Take away for me was “Happy mommy = happy baby” – the total truth – I can even convert it to “Happy mommy = happy marriage.” If we can keep it that simple, all the other stuff isn’t that important.
Just today I blogged about wanting an iPad but struggling with balance. My mentor wrote, if it brings you joy then you should go for it.
The same holds true with what you wrote too. Peace.
Good post, Meredith. It’s amazing how your priorities shift when you have kids, but you hit the nail on the head by addressing the issue of balance.
Personally I think libraries are great places to be for folks who want a family. With my three boys, we often go through times when my wife and I have to juggle work and care duties together when the boys are sick (they’re in daycare/preschool/kindergarten as well). It’s a challenge, but it makes you appreciate the work environment you have.
This afternoon I took my son shoe shopping, as I work the evening shift on Mondays. While a simple experience for the most part, just the simple act of helping him try on shoes and buying shoes was a pure joy. Times like that make it all worthwhile.
Looking back on my life, I am an entirely different person than I was before my first son was born. I think having kids made me a better man, husband, and I think I’m a better/smarter/more productive worker as well.
I’m glad you and Adam are finding parenting so enjoyable. Keep up the good work. –CFB
See there, I went and spelled my blog URL wrong in my comment. We’ll chalk it up to distraction/lack of sleep/being smarter. 😉
Getting married toward the end of the year and already worrying about this. Thanks for sharing about the fun side of parenting 🙂
I see so much of my own experience in your words, it is almost spooky. Thanks so much for writing about foolishly taboo things like the crazy-making guilt, post-partum depression, the kind of positive selfishness that actually makes us better parents, and most of all, the fun & joy of parenthood. It has truly been the most amazing journey. Brava!
I completely relate to your post–almost as I would have written it myself (if I just had the time- ha ha). In fact, most of my personal journal voices the same sentiments. It is especially difficult to figure out what you want and how to make it all work those months after having the baby b/c your hormones are so out of synch but that’s usually around the time you make the most important decisions bout going back work, making child care arrangements, etc.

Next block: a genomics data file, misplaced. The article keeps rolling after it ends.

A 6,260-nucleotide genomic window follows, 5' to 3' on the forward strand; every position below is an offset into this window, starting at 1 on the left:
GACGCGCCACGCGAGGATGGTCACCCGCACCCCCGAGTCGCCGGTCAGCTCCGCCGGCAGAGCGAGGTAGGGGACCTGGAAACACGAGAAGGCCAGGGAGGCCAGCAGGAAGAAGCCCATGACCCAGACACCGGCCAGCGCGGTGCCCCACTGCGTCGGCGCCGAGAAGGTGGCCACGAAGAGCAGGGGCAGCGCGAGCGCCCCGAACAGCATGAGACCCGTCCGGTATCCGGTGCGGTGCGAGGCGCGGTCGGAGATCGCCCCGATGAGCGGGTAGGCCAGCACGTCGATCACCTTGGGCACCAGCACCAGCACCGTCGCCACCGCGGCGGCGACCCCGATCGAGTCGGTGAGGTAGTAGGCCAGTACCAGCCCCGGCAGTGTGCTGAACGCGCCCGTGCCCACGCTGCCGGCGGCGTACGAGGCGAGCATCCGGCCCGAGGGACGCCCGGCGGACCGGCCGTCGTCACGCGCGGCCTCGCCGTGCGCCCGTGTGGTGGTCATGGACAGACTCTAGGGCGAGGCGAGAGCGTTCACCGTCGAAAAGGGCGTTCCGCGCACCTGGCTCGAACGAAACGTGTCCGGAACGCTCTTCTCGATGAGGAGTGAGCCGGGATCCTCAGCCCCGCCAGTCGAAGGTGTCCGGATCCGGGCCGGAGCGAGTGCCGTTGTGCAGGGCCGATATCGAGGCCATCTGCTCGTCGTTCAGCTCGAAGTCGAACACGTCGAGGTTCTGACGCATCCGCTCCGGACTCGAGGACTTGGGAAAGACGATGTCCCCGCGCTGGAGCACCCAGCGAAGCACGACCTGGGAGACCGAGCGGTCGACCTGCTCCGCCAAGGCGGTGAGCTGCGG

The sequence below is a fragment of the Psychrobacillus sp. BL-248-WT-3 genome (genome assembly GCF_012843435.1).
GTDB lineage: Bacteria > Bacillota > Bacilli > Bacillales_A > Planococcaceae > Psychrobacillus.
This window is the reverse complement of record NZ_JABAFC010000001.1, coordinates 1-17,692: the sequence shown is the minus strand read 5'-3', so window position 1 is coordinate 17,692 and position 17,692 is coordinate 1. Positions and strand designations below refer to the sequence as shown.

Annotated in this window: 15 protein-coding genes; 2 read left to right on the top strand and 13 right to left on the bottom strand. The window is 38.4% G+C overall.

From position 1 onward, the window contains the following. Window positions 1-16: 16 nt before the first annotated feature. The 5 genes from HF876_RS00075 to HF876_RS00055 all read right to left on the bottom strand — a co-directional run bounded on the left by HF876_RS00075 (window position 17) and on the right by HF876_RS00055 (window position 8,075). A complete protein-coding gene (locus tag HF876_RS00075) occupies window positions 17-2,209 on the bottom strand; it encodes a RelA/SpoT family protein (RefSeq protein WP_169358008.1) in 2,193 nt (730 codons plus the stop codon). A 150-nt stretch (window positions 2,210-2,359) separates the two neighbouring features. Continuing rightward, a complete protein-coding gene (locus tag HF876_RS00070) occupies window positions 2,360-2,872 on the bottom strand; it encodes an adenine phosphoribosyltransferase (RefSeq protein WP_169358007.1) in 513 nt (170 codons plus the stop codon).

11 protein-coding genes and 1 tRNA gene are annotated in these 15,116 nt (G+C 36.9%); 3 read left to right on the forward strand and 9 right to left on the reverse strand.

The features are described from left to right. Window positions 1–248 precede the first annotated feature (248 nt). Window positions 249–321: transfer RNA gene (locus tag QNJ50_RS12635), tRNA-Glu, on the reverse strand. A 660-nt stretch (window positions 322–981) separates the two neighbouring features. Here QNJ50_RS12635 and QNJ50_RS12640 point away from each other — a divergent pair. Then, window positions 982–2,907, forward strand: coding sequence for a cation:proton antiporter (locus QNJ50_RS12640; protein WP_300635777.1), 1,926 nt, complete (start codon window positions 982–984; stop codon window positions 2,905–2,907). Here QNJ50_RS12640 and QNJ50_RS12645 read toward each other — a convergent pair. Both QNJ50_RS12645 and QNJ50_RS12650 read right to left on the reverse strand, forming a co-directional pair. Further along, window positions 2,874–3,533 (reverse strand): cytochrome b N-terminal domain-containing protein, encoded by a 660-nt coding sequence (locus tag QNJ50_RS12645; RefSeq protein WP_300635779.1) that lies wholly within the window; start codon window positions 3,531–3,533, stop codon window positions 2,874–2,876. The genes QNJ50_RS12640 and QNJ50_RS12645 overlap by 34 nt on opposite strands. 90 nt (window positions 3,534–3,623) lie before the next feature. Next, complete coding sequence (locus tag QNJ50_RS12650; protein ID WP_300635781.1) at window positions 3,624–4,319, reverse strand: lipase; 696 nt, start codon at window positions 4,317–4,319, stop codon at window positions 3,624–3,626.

I love you for be so honest!–I too love my alone time- that quiet time I have in the library working on projects, at the reference desk, challenging my mind, writing, etc. I also love knowing my son is learning his letters and numbers and how to share and negotiate while at daycare…and when I come home at night we can both step out of our learning modes and be silly and laugh and have fun! — which like you said is really the best part — which we tend to forget when we get caught up in the guilt of all the messages and mixed messages out there!
Very well written! The pressures are insane for new parents. I remember those days so clearly, yet my oldest just turned 13! The good thing is that the balance gets easier and easier as they grow older. And your care in the early years pays off with kids that you can trust, who are well-balanced, and yes still filled with energy and their own passions.
I am typing this as my two sons (13 and 8) watch Dilbert the cartoon. Ah, I must have done something right! 😉
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Thanks for sharing this Meredith. I can so relate and have shared very similar struggles trying to find that balance in my life since having our son. I’m still working on it, the “balance challenge” seems to change as he ages, as his needs demand different parts of me. I’ve stopped reading so many of the parenting blogs, magazines and books that I often relied on in the beginning. There are still some goldens that I hold on to but in general, all they ever did was make me feel inadequate as a mom. I completely bought into that selfless thing too, it’s taken me this long to step away from that and let myself pursue my ambitions in my professional life and my passions in my personal life. Thank you for being so open and frank about this, it helps the rest of us in similar situations a great deal. 🙂
Great, well-written, and well-thought-out post. As usual. While it is true that I cannot identify with *all* of your thoughts, and it has been a while since I dealt with the issue personally, I know that this post will serve as an important touchstone for many in our profession.
Your points about “good” daycare are very important, and that is what is so very difficult in many communities. Congratulations on having found a good one. A part of my work two jobs ago was with the early childhood services community. There are some great places around, and some truly horrid ones. The library (and I am in public libraries) can truly help them all.
Your post is also personally inspiring as I think about what to do in my personal life. In particular thanks for this reminder “I work hard to ensure that my husband and I make our relationship a priority…”